Me: “My name is [My Name], from [Store]. I’m calling for [Customer #1] about some photos we have been holding for you. If you still want them, I have them at the service desk. Or I can destroy them for you, since they are unpaid.”

Customer: “Well, what are they? It’s been so long I don’t even remember what I ordered.”

Me: “I honestly don’t know, ma’am. I didn’t open the package to look.”

Customer: “Oh, okay. I’ll be there to pick them up.”

Me: “Thank you, ma’am. Have a great day!”

(I hang up and think nothing more of it. Three days later, a woman comes to the service desk.)

Me: “Hi, how can I help you?”

Customer: “I’m here to pick up photos.”

Me: “For whom?”

(She gives me one first name and two different last names which both start with the same letter. I grab my photo records and check for the last names she gave me. They’re not there. Just in case I missed a delivery on one of my days off, I open the cabinet where we keep the photos and look under the last names she gave me. Nothing. I turn back to her with my photo list.)

Me: “When did you order them? Sometimes th–”

Customer: “I don’t know. It’s been so long.”

Me: “What was the name again?”

(She repeats the two names she gave me.)

Me: “Well, I have something for [Other Name]…”

(I think it’s a long shot — same first name, but different last name.)

Customer: *frustrated* “Yes! That’s it!”

Me: “Oh, okay!”

(I grab her photos from the cabinet.)

Me: “These haven’t been paid yet. I need your membership card.”

Customer: “Which ones are they? I had to go to [Other Location] to get them; it took so long.”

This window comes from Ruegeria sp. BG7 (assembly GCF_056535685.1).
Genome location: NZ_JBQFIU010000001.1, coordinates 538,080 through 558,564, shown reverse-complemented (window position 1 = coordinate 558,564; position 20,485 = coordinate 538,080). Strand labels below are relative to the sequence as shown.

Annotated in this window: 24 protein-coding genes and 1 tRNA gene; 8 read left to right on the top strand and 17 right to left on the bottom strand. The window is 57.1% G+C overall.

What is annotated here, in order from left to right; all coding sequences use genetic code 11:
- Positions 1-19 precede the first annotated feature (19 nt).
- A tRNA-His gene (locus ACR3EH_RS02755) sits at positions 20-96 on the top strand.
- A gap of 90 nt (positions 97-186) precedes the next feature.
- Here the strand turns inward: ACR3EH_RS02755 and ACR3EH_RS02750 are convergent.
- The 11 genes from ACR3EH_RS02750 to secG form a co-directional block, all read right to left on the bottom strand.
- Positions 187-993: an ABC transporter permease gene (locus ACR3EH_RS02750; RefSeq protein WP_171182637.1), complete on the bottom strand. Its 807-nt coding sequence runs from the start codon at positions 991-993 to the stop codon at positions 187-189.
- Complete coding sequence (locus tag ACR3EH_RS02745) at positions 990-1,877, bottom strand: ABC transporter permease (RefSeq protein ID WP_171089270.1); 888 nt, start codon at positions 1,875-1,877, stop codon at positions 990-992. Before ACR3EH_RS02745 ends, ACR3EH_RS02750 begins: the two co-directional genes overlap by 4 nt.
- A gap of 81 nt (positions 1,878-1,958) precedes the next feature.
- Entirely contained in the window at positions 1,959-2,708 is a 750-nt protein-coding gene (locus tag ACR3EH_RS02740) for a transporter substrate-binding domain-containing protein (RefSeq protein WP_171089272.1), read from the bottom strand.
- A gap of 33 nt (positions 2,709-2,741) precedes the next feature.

Me: “Let’s open it together.”

(I carefully open the envelope and remove a small canvas and cardstock frame.)

Customer: “Oh, I’ll take that one.”

Me: “Okay, I need your membership card.”

(She thrusts her card at me and starts shifting impatiently, talking about how she came here with her dad several times and we never had her order. As I apologize for the inconvenience, I scan her membership card and the barcode on her photo envelope. As I do so, I notice the name on her card matches her photo order.)

Me: “Oh, you know, when you place an order, the name on it will match your membership. If you don’t change your name with us when you legally change it, it won’t update on your card or your orders. You know, that might be why we couldn’t find it before. But I’m sure we called you. In fact, I know I left a few messages…”

(Her expression darkens immediately.)

Customer: “I don’t see why you’re being so rude!”

Me: “I’m sorry? I’m not trying to be ru—”

Customer: “Yes, you are!”

Me: “Oh, no, ma’am, I’m definitely not trying to be rude. I was just—”

Customer: “No! You’re being rude!”